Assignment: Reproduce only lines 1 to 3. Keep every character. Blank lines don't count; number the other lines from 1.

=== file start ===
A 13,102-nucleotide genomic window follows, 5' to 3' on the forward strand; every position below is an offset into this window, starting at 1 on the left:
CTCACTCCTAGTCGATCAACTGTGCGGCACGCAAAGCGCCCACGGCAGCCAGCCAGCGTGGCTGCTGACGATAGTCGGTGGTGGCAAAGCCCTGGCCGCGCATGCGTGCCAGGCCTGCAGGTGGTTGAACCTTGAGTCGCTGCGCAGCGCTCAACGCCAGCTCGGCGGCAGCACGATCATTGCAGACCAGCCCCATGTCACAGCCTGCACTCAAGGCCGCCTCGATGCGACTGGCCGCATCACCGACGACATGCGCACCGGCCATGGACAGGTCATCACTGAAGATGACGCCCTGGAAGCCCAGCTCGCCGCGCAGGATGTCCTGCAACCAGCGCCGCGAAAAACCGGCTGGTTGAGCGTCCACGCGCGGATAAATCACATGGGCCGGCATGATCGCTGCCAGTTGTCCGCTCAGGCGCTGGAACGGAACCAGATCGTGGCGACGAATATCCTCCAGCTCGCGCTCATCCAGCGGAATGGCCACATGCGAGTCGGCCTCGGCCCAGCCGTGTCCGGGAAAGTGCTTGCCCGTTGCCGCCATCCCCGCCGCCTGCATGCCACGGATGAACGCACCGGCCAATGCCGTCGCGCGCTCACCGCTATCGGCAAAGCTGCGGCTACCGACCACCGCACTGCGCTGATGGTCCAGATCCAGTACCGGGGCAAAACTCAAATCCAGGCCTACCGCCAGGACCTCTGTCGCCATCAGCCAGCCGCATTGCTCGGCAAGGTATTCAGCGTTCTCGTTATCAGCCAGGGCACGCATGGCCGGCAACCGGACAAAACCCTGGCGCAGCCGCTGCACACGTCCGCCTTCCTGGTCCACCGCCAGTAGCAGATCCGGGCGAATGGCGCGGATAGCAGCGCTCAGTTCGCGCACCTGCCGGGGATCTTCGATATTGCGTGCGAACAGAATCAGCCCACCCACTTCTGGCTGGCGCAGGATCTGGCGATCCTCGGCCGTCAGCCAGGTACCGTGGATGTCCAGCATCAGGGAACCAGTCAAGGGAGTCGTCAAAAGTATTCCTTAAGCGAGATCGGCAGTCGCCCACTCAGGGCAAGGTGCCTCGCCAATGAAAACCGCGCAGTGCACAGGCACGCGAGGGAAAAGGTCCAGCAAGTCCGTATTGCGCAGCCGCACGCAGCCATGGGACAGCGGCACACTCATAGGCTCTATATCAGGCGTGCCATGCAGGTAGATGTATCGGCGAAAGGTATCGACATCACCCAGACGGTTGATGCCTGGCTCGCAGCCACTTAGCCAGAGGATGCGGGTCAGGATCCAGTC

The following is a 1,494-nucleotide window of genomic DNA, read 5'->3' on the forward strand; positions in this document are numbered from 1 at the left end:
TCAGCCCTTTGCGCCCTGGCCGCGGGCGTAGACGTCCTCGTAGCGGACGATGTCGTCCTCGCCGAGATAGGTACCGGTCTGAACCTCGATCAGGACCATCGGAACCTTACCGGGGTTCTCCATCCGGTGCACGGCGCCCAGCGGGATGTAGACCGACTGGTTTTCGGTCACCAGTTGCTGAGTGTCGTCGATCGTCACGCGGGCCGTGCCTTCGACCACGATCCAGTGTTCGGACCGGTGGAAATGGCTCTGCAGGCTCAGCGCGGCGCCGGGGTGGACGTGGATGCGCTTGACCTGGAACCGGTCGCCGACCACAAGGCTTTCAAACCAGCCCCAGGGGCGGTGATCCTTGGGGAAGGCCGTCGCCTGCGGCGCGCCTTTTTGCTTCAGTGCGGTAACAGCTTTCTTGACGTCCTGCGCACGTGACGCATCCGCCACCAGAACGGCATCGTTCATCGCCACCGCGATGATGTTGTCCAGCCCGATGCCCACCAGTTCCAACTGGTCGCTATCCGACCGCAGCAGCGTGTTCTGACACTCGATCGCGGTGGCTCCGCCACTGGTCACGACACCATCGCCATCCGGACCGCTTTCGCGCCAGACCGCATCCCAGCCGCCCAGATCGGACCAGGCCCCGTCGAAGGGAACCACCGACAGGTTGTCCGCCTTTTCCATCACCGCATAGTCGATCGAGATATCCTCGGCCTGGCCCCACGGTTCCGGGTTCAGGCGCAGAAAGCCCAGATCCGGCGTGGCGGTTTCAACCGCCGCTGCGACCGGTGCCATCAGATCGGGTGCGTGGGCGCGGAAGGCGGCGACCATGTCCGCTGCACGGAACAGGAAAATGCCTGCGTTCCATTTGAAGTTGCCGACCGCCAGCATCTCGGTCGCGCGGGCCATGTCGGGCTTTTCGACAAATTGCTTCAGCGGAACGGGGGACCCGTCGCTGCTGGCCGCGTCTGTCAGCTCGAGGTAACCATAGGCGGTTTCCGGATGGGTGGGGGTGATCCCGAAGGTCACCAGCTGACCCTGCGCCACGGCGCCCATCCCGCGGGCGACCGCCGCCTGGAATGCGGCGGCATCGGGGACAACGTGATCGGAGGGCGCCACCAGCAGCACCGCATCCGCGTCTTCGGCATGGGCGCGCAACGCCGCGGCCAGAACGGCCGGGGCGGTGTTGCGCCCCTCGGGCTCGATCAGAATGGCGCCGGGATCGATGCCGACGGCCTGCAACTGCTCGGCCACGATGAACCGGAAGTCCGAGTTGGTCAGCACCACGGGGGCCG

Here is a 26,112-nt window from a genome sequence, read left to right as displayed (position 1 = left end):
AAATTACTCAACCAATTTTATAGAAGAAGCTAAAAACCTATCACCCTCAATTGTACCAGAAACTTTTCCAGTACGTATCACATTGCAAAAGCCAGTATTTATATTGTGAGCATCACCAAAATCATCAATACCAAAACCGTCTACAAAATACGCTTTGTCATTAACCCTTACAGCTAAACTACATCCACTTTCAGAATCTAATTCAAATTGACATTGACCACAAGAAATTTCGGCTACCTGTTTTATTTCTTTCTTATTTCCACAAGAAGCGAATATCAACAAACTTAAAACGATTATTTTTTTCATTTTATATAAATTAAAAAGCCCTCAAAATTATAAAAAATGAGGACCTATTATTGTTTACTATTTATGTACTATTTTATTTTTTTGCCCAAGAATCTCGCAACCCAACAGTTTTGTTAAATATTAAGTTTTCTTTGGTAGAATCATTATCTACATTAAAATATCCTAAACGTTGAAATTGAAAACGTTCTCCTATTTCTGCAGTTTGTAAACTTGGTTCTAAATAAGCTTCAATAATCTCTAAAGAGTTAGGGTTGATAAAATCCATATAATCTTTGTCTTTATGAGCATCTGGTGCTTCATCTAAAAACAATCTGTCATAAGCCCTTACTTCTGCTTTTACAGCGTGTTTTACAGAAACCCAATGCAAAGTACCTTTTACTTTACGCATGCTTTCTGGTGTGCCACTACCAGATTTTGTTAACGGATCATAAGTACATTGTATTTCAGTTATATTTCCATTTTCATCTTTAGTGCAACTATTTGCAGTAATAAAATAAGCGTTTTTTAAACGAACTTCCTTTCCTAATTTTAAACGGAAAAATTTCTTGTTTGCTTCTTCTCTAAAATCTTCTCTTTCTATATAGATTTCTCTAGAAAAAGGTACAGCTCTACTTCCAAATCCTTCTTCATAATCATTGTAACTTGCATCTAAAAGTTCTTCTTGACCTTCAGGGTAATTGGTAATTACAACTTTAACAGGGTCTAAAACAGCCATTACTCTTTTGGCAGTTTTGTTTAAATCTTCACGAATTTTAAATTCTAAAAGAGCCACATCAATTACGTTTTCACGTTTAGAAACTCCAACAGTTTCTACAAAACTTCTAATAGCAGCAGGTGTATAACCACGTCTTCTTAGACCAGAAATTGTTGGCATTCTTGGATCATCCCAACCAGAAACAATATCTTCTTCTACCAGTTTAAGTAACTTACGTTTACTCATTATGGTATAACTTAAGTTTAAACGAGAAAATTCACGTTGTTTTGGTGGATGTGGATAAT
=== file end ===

A 13,102-nucleotide genomic window follows, 5' to 3' on the forward strand; every position below is an offset into this window, starting at 1 on the left:
CTCACTCCTAGTCGATCAACTGTGCGGCACGCAAAGCGCCCACGGCAGCCAGCCAGCGTGGCTGCTGACGATAGTCGGTGGTGGCAAAGCCCTGGCCGCGCATGCGTGCCAGGCCTGCAGGTGGTTGAACCTTGAGTCGCTGCGCAGCGCTCAACGCCAGCTCGGCGGCAGCACGATCATTGCAGACCAGCCCCATGTCACAGCCTGCACTCAAGGCCGCCTCGATGCGACTGGCCGCATCACCGACGACATGCGCACCGGCCATGGACAGGTCATCACTGAAGATGACGCCCTGGAAGCCCAGCTCGCCGCGCAGGATGTCCTGCAACCAGCGCCGCGAAAAACCGGCTGGTTGAGCGTCCACGCGCGGATAAATCACATGGGCCGGCATGATCGCTGCCAGTTGTCCGCTCAGGCGCTGGAACGGAACCAGATCGTGGCGACGAATATCCTCCAGCTCGCGCTCATCCAGCGGAATGGCCACATGCGAGTCGGCCTCGGCCCAGCCGTGTCCGGGAAAGTGCTTGCCCGTTGCCGCCATCCCCGCCGCCTGCATGCCACGGATGAACGCACCGGCCAATGCCGTCGCGCGCTCACCGCTATCGGCAAAGCTGCGGCTACCGACCACCGCACTGCGCTGATGGTCCAGATCCAGTACCGGGGCAAAACTCAAATCCAGGCCTACCGCCAGGACCTCTGTCGCCATCAGCCAGCCGCATTGCTCGGCAAGGTATTCAGCGTTCTCGTTATCAGCCAGGGCACGCATGGCCGGCAACCGGACAAAACCCTGGCGCAGCCGCTGCACACGTCCGCCTTCCTGGTCCACCGCCAGTAGCAGATCCGGGCGAATGGCGCGGATAGCAGCGCTCAGTTCGCGCACCTGCCGGGGATCTTCGATATTGCGTGCGAACAGAATCAGCCCACCCACTTCTGGCTGGCGCAGGATCTGGCGATCCTCGGCCGTCAGCCAGGTACCGTGGATGTCCAGCATCAGGGAACCAGTCAAGGGAGTCGTCAAAAGTATTCCTTAAGCGAGATCGGCAGTCGCCCACTCAGGGCAAGGTGCCTCGCCAATGAAAACCGCGCAGTGCACAGGCACGCGAGGGAAAAGGTCCAGCAAGTCCGTATTGCGCAGCCGCACGCAGCCATGGGACAGCGGCACACTCATAGGCTCTATATCAGGCGTGCCATGCAGGTAGATGTATCGGCGAAAGGTATCGACATCACCCAGACGGTTGATGCCTGGCTCGCAGCCACTTAGCCAGAGGATGCGGGTCAGGATCCAGTC

The following is a 1,494-nucleotide window of genomic DNA, read 5'->3' on the forward strand; positions in this document are numbered from 1 at the left end: